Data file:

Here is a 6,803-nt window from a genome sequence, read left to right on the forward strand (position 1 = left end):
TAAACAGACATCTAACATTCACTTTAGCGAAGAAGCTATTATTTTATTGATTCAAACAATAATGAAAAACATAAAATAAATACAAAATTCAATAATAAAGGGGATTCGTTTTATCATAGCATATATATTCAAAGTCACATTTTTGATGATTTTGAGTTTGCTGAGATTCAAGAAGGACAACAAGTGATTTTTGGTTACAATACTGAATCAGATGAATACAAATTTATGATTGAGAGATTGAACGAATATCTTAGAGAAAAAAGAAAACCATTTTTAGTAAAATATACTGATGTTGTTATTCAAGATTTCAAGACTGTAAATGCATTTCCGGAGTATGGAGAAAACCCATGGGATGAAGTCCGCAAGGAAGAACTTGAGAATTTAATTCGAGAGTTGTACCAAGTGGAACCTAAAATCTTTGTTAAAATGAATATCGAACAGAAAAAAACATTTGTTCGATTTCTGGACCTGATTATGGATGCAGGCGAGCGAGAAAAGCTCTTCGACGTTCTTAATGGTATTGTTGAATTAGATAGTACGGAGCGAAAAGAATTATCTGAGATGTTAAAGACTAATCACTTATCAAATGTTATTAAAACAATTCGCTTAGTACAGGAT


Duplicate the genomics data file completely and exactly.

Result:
Here is a 6,803-nt window from a genome sequence, read left to right on the forward strand (position 1 = left end):
TAAACAGACATCTAACATTCACTTTAGCGAAGAAGCTATTATTTTATTGATTCAAACAATAATGAAAAACATAAAATAAATACAAAATTCAATAATAAAGGGGATTCGTTTTATCATAGCATATATATTCAAAGTCACATTTTTGATGATTTTGAGTTTGCTGAGATTCAAGAAGGACAACAAGTGATTTTTGGTTACAATACTGAATCAGATGAATACAAATTTATGATTGAGAGATTGAACGAATATCTTAGAGAAAAAAGAAAACCATTTTTAGTAAAATATACTGATGTTGTTATTCAAGATTTCAAGACTGTAAATGCATTTCCGGAGTATGGAGAAAACCCATGGGATGAAGTCCGCAAGGAAGAACTTGAGAATTTAATTCGAGAGTTGTACCAAGTGGAACCTAAAATCTTTGTTAAAATGAATATCGAACAGAAAAAAACATTTGTTCGATTTCTGGACCTGATTATGGATGCAGGCGAGCGAGAAAAGCTCTTCGACGTTCTTAATGGTATTGTTGAATTAGATAGTACGGAGCGAAAAGAATTATCTGAGATGTTAAAGACTAATCACTTATCAAATGTTATTAAAACAATTCGCTTAGTACAGGAT